Northeast Missouri State College ALPHA BETA ha s been busy making plans for winter rush season. Committees have been appointed and they a re busy making preparations for th e parties. We will have one afternoon party which will be a costume party, a nd the other will be in the evening and will be semi-formal. W e have had several informal rush parties. Homecoming wa s the big event of October with Liz Hildmann prettily representing the Alpha Sigs as our candid ate for queen. After the -game the Kirksville alumnae chapter gave their annual "Coketail Party" for the visiting a lumnae and our chapter a t the home of Eileen McGinnis Kruse. Our float, " We'll Break Their H ea rt," with Dorothy Cole, Lorraine Perome and Sharon H a ll r iding on it won honorable mention in the beauty division. On O ctober 23, after the initiation services we entertained our alumnae with a tea. We observed Founders' D ay with a banquet and program on ovember 13 .- MARTHA ScoTT.

/1~

t'Jamma

Indiana (Penna.) State Teachers College

Alpha Alpha chapter's fall pledge class.

14

ALPHA GAMMA an d the Indiana a lumnae chapters entert a ined Saturday, November 3, with a luncheo n at the Rustic L odge in honor of Miss E ve lyn G. Bell, ational President. The tables were att ractively decorated with cornicopia centerpieces and saucy pinecone-turkey placecards. After a delicious luncheo n, Gertrude Lisensky, chapter president, welcomed everyo ne, then introduced Mrs. Betty Luke, a lumnae president. Betty, in turn, introduced Dr. J oy Mahachek who spoke of the many changes that have come about as the years pass, recalling many of the restrictions and pleasant pastimes of former years.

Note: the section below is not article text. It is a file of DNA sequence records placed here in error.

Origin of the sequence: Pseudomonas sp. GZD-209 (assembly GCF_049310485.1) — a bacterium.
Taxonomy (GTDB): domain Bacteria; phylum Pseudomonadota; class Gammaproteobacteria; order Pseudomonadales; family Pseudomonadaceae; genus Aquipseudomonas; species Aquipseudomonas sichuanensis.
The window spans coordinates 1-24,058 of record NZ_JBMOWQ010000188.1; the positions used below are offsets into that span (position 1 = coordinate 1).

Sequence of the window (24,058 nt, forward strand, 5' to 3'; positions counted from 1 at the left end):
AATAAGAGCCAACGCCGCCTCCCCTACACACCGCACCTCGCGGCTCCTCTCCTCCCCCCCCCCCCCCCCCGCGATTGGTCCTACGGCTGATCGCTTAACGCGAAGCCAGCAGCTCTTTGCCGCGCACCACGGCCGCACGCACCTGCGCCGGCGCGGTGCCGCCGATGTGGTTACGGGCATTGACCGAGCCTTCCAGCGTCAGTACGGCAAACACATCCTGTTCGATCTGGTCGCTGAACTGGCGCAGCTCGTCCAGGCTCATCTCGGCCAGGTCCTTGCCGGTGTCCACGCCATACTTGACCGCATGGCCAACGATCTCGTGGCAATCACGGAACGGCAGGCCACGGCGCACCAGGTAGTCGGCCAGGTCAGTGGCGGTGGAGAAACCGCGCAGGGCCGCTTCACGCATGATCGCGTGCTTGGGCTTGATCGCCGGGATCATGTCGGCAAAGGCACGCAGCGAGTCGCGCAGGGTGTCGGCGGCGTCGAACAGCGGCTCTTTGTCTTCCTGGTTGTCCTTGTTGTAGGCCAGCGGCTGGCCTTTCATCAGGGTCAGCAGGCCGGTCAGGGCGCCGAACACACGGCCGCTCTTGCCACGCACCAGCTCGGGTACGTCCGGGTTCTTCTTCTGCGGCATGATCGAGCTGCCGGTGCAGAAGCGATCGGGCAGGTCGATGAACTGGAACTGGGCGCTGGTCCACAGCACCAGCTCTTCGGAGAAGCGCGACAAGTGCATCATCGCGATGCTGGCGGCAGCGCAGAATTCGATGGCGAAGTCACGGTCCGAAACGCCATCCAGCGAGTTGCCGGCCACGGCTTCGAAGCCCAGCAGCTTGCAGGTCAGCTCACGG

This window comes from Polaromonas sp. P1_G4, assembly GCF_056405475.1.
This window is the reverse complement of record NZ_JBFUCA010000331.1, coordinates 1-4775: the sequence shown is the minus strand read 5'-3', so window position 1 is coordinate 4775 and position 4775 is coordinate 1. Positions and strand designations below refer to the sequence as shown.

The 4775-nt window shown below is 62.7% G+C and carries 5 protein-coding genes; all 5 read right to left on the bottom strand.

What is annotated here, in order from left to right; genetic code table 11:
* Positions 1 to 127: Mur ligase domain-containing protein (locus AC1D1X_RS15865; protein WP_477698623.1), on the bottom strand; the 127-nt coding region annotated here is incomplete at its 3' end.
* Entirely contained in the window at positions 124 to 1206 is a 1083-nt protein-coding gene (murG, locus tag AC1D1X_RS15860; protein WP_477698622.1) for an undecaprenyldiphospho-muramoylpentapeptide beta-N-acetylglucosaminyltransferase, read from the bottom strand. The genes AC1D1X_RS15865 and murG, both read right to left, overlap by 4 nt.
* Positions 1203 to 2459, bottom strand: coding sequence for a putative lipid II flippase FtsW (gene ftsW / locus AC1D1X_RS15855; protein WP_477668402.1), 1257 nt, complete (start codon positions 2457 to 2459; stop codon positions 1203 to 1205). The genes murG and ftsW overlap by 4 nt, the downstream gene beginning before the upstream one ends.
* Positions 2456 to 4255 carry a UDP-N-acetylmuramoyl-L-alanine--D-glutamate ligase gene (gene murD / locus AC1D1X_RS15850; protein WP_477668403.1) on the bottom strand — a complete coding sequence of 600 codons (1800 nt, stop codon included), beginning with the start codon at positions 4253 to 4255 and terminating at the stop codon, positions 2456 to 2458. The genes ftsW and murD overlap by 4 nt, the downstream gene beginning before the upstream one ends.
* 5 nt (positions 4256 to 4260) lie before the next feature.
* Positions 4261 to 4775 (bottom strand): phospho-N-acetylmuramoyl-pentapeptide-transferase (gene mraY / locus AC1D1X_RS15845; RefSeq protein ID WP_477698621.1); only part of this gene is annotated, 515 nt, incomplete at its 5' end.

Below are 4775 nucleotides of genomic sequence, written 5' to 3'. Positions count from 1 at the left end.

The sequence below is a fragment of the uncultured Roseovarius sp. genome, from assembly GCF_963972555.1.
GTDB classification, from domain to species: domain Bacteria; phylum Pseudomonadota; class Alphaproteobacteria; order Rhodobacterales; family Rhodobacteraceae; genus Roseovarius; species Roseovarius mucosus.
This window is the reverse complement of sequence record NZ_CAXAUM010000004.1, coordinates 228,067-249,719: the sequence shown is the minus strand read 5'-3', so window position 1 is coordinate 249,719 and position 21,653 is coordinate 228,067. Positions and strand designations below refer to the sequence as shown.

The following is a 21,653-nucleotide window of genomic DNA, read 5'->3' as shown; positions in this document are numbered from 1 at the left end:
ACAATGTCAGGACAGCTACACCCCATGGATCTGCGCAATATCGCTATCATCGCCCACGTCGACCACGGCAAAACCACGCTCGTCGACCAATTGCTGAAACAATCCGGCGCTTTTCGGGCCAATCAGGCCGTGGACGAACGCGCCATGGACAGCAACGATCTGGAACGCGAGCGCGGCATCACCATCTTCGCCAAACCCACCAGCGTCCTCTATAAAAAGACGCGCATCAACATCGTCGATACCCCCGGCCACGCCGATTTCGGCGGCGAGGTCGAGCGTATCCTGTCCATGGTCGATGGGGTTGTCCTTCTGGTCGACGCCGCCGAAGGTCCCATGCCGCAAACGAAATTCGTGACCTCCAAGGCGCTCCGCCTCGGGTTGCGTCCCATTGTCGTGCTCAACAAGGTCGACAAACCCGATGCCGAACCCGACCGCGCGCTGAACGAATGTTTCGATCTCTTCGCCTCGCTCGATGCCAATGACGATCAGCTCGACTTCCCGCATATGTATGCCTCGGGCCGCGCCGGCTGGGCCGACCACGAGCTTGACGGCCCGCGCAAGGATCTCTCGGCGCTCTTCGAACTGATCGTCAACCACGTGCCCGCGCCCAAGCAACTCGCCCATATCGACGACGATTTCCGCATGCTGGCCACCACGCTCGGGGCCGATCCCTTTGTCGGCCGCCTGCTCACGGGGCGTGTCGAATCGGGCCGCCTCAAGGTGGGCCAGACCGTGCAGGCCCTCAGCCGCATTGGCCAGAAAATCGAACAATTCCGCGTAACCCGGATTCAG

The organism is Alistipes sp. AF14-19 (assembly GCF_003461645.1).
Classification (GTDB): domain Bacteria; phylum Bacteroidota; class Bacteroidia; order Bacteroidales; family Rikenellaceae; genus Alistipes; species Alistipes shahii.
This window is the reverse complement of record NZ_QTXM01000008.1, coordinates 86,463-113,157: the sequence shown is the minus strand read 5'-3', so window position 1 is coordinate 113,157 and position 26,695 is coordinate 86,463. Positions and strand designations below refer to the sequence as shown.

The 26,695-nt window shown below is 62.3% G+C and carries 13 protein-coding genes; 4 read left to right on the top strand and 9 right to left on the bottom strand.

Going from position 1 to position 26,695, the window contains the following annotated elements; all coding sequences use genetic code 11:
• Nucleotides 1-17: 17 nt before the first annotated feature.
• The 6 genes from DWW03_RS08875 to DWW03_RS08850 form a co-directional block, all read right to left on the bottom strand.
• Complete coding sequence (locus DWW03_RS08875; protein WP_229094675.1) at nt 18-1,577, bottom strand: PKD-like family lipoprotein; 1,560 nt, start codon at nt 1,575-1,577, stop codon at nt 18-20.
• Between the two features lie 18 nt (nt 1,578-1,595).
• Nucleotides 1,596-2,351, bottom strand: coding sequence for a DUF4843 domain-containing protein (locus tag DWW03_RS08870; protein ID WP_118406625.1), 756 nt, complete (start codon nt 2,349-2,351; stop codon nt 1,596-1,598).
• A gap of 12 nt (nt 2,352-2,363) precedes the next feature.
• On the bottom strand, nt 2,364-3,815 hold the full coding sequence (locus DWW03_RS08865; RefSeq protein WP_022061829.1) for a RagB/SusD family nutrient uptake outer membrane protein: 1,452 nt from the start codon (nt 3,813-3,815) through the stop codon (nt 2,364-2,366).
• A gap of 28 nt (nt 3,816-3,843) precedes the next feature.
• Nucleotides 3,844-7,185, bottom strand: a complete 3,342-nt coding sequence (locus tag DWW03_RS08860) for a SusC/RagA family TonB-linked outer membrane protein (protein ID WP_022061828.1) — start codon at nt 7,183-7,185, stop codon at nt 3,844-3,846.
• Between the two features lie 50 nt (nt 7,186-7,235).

THE PHOENIX


Bobbi Downing and a song, "Come to the Circus," by Doroth y D eiken. At t~e recent IK Carnival sponsored by Inter-collegiate Kmghts the Beta Beta candid ate, Ray McGuire, was named Ugly Man. This is the third consecutive year that our candidate has won the title. The scholastic averages for last year of all sororities on campus were published in ovember. Beta Beta was in second place just .20 of a point behind the group in first place. The annual Sadie H awkins dance, sponsored by our chapter each year, was held on November 17. The dance is held during the Campus Chest drive and all proceeds are donated to the Campus Chest.-SHERRIL HATCHER.

Emporia State Teachers College

Alpha Ganunas work on their Homecoming float entitled "Madame Butterfly."